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“Synergy and calibrated bodies are lacking in our system” says Dr SK Tyagi, Former Add’l Director, CPCB

With alarming pollution and environment issues intervening in our livelihoods, ‘Confer Global Private Limited’ through its’ Pollution Control and Emissions Monitoring World Conference’ envisioned to discuss this distressing issue. The two-day conference commenced on April 18, 2018, and included multiple hard-hitting facts and innovative approaches to the shadow of pollution.

Discussing specifically the Ambient Air Quality and its monitoring in metro cities, the conference commenced with its first key speaker Dr Gufran Beig, Project Director, System of Air Quality and Weather Forecasting and Research (SAFAR) and Scientist, Ministry of Earth Sciences (MoES), Government of India. Dr Beig discussed the gravity of unawareness among common people and requirement of standardised agencies to provide certification for common quality systems. SAFAR provides city-wise air quality data and information which further mitigates strategies for issues related to air pollution. Various institutions are working to bring new technologies to measure the air quality and provide guidance to solve the decreasing air quality, especially in Northern India.

Dr Amory Lovins, Founder and Chief Scientist, Rocky Mountain Institute, Colorado, United States of America gave an interesting angle to the business scenario in India. Talking significantly about energy and its forthcoming technologies, Dr Amory quite interestingly informed the audience about business opportunities for developing nations like India, China and others, and how can they invest while keeping their air clean. He considers that energy resources should be taken seriously and should be used wisely. While specifying about new innovative electrified Carbon-Fiber cars which can reduce the overall pollution, he ended his note discussing how can countries decrease their carbon footprint, optimise solar power plants across the value chain and decrease the cost involved.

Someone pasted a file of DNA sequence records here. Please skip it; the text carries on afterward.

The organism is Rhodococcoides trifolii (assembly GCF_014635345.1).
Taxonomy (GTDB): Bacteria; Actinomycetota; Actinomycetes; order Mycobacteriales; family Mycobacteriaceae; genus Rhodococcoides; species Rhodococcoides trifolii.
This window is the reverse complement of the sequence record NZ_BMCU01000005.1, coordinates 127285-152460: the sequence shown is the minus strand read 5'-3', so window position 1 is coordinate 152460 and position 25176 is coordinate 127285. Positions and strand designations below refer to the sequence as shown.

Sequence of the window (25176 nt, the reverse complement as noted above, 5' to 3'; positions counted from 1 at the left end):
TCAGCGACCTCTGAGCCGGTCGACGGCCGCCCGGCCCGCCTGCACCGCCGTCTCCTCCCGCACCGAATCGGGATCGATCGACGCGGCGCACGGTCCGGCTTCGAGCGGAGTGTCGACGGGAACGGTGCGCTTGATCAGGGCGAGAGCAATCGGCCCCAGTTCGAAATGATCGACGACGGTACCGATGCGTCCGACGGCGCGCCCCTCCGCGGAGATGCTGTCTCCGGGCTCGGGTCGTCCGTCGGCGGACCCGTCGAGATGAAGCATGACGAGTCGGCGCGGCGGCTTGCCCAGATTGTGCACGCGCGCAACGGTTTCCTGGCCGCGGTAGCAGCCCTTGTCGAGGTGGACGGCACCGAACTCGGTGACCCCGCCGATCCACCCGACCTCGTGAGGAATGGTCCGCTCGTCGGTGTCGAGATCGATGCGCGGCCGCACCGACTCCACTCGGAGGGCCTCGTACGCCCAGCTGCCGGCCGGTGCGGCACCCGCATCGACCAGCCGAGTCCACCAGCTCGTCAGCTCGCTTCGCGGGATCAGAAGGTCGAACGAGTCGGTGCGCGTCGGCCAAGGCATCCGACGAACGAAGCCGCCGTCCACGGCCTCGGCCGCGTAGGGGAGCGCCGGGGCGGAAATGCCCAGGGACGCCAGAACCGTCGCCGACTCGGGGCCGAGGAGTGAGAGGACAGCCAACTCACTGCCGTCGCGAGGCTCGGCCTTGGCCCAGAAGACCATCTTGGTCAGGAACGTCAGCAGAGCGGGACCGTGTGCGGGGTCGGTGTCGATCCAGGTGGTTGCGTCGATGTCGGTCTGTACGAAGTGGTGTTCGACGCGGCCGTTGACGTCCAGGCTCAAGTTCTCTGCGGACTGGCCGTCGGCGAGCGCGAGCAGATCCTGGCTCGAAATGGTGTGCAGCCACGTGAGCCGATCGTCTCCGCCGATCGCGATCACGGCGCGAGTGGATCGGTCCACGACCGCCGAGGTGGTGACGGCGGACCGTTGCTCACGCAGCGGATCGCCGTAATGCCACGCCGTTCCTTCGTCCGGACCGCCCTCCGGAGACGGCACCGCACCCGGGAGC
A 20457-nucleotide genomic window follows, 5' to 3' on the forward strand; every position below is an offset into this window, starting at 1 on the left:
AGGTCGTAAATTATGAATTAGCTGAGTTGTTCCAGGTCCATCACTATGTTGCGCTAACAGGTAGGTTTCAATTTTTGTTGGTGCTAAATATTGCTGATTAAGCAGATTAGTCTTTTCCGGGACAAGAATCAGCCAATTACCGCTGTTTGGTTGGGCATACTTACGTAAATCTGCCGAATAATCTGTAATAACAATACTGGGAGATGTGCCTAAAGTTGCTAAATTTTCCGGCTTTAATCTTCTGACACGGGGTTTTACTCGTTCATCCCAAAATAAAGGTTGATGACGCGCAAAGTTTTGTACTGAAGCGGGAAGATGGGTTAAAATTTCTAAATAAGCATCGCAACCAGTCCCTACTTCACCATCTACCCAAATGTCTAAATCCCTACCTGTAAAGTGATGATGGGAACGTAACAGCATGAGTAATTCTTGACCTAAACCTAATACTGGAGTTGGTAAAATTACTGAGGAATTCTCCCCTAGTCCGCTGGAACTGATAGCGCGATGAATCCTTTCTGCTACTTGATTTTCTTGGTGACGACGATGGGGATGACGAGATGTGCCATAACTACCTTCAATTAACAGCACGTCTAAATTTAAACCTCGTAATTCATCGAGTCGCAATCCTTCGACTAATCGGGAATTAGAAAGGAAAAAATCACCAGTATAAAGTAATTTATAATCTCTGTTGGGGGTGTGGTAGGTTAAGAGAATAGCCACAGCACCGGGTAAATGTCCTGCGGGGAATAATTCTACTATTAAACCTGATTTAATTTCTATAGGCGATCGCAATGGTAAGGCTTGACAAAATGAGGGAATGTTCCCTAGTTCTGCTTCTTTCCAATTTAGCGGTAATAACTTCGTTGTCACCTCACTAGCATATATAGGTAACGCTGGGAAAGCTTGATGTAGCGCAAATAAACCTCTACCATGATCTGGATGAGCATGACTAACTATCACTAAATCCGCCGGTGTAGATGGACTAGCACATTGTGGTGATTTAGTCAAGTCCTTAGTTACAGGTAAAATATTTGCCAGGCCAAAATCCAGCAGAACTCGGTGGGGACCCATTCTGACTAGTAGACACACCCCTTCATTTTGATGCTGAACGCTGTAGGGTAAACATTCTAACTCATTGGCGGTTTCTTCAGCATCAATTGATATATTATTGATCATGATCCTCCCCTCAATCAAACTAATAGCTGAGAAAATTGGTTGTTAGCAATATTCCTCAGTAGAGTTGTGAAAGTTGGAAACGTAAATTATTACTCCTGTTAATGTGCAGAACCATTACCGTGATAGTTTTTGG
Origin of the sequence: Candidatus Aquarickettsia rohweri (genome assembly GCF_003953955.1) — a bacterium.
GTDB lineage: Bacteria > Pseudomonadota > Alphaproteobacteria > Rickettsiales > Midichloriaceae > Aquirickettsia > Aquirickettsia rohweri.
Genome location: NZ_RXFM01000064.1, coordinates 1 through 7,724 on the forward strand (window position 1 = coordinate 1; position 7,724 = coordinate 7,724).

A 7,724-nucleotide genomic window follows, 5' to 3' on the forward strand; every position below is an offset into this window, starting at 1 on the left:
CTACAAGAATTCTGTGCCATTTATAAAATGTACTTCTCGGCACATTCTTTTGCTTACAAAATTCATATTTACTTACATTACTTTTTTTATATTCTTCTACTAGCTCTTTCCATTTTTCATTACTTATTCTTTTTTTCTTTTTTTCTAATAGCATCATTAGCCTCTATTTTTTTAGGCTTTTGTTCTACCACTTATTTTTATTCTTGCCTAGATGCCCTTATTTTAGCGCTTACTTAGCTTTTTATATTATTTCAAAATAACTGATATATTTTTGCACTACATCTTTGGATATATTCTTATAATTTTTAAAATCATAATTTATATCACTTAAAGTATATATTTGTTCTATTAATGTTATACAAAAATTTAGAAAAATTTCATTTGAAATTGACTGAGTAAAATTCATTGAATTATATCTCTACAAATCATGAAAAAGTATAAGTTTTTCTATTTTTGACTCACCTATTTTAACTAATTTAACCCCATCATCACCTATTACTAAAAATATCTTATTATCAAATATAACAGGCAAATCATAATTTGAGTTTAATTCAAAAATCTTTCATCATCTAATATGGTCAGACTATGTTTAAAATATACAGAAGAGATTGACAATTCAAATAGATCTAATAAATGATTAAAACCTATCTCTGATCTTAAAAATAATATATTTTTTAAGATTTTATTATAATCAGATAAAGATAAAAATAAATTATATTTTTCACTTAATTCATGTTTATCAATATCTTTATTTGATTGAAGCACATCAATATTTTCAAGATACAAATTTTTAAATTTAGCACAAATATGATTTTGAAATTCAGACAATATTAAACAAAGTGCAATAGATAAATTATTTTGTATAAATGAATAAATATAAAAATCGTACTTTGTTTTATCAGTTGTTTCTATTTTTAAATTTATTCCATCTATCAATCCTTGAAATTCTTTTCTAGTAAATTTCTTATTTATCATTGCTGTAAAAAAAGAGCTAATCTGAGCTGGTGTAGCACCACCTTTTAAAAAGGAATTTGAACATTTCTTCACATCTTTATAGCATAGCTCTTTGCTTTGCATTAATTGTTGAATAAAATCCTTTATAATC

Dr S K Tyagi, Former Additional Director and Divisional Head Quality Assurance, Accreditation, Air Toxics, Central Pollution Control Board, Government of India, talked about the significance of quality assurance and metrology in emissions and what further can be done to streamline air quality monitoring in India. His major area of work is industrial and environmental monitoring, assessment and various others environment. He addressed the significance of quality assurance and metrology in emissions and what further can be done to streamline air quality monitoring in India. While informing about the role of CPCB and their varied tasks, key initiatives and monitoring stations across 700 cities in India, he assertively said that there are no certified agencies and bodies in the country. He emphasised on this point because it is the need of the hour for the country. Dr Tyagi informed the audience about the air pollution concerns in metro and urban cities, which are the critically polluted areas and what components are increasing the alarming pollution status of the country.

Ms Sulagna Chattopadhyay, Editor-in-Chief, Geography and You, provided a different perspective to the conference with an address on ‘Mitigating Marine Pollution in Seas and Oceans around India’. Focusing on the lack of policies towards marine litter and plastic control in India, Ms Sulagna shared some blunt facts and instances which have shown the grim state of oceans in the world. Talking about the abundance of plastic in the oceans, Ms Sulagna drove the focus of the audience on the need for accurate data collection and a robust plastic recycle or buyback system, which needs to begin at the source, i.e. the industries. She ended by stating the fact that if the oceans continue to be plagued with plastic and other litter, the plastic will sooner or later end up in our stomach, irrespective of the eating preferences of a person.

As the event reached its conclusion, the delegates and the officials were educated about the facts concerning the state of pollution in the country, how technology is helping to change the state of Indian pollution and how public awareness can help mitigating the pollution levels and maybe even end it in the coming future.

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